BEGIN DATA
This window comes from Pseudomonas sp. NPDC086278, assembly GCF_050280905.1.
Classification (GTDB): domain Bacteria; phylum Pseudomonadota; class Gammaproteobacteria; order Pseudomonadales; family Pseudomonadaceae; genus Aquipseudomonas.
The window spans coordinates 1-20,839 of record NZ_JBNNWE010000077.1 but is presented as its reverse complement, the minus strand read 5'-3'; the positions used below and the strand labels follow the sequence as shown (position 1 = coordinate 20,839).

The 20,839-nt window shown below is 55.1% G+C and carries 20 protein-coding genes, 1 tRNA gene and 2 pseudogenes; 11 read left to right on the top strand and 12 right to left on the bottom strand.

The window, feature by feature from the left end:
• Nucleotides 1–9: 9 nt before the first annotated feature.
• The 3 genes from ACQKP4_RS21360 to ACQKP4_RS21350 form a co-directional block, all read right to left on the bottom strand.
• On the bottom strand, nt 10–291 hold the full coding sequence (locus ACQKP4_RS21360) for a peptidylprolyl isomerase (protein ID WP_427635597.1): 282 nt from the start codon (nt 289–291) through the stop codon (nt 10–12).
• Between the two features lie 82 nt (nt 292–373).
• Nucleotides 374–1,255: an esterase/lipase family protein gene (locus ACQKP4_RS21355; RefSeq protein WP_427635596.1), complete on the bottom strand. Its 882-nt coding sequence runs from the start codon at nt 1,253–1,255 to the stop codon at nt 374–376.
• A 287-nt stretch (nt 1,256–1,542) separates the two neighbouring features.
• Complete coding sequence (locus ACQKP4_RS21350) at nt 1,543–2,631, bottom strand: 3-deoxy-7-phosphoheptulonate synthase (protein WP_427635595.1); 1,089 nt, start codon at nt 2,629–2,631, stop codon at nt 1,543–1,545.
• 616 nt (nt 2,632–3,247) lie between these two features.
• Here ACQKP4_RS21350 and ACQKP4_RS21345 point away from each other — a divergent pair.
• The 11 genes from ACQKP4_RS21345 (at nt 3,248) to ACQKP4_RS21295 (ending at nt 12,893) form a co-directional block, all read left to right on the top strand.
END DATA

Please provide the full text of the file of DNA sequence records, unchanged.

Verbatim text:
This window comes from Pseudomonas sp. NPDC086278, assembly GCF_050280905.1.
Classification (GTDB): domain Bacteria; phylum Pseudomonadota; class Gammaproteobacteria; order Pseudomonadales; family Pseudomonadaceae; genus Aquipseudomonas.
The window spans coordinates 1-20,839 of record NZ_JBNNWE010000077.1 but is presented as its reverse complement, the minus strand read 5'-3'; the positions used below and the strand labels follow the sequence as shown (position 1 = coordinate 20,839).

The 20,839-nt window shown below is 55.1% G+C and carries 20 protein-coding genes, 1 tRNA gene and 2 pseudogenes; 11 read left to right on the top strand and 12 right to left on the bottom strand.

The window, feature by feature from the left end:
• Nucleotides 1–9: 9 nt before the first annotated feature.
• The 3 genes from ACQKP4_RS21360 to ACQKP4_RS21350 form a co-directional block, all read right to left on the bottom strand.
• On the bottom strand, nt 10–291 hold the full coding sequence (locus ACQKP4_RS21360) for a peptidylprolyl isomerase (protein ID WP_427635597.1): 282 nt from the start codon (nt 289–291) through the stop codon (nt 10–12).
• Between the two features lie 82 nt (nt 292–373).
• Nucleotides 374–1,255: an esterase/lipase family protein gene (locus ACQKP4_RS21355; RefSeq protein WP_427635596.1), complete on the bottom strand. Its 882-nt coding sequence runs from the start codon at nt 1,253–1,255 to the stop codon at nt 374–376.
• A 287-nt stretch (nt 1,256–1,542) separates the two neighbouring features.
• Complete coding sequence (locus ACQKP4_RS21350) at nt 1,543–2,631, bottom strand: 3-deoxy-7-phosphoheptulonate synthase (protein WP_427635595.1); 1,089 nt, start codon at nt 2,629–2,631, stop codon at nt 1,543–1,545.
• 616 nt (nt 2,632–3,247) lie between these two features.
• Here ACQKP4_RS21350 and ACQKP4_RS21345 point away from each other — a divergent pair.
• The 11 genes from ACQKP4_RS21345 (at nt 3,248) to ACQKP4_RS21295 (ending at nt 12,893) form a co-directional block, all read left to right on the top strand.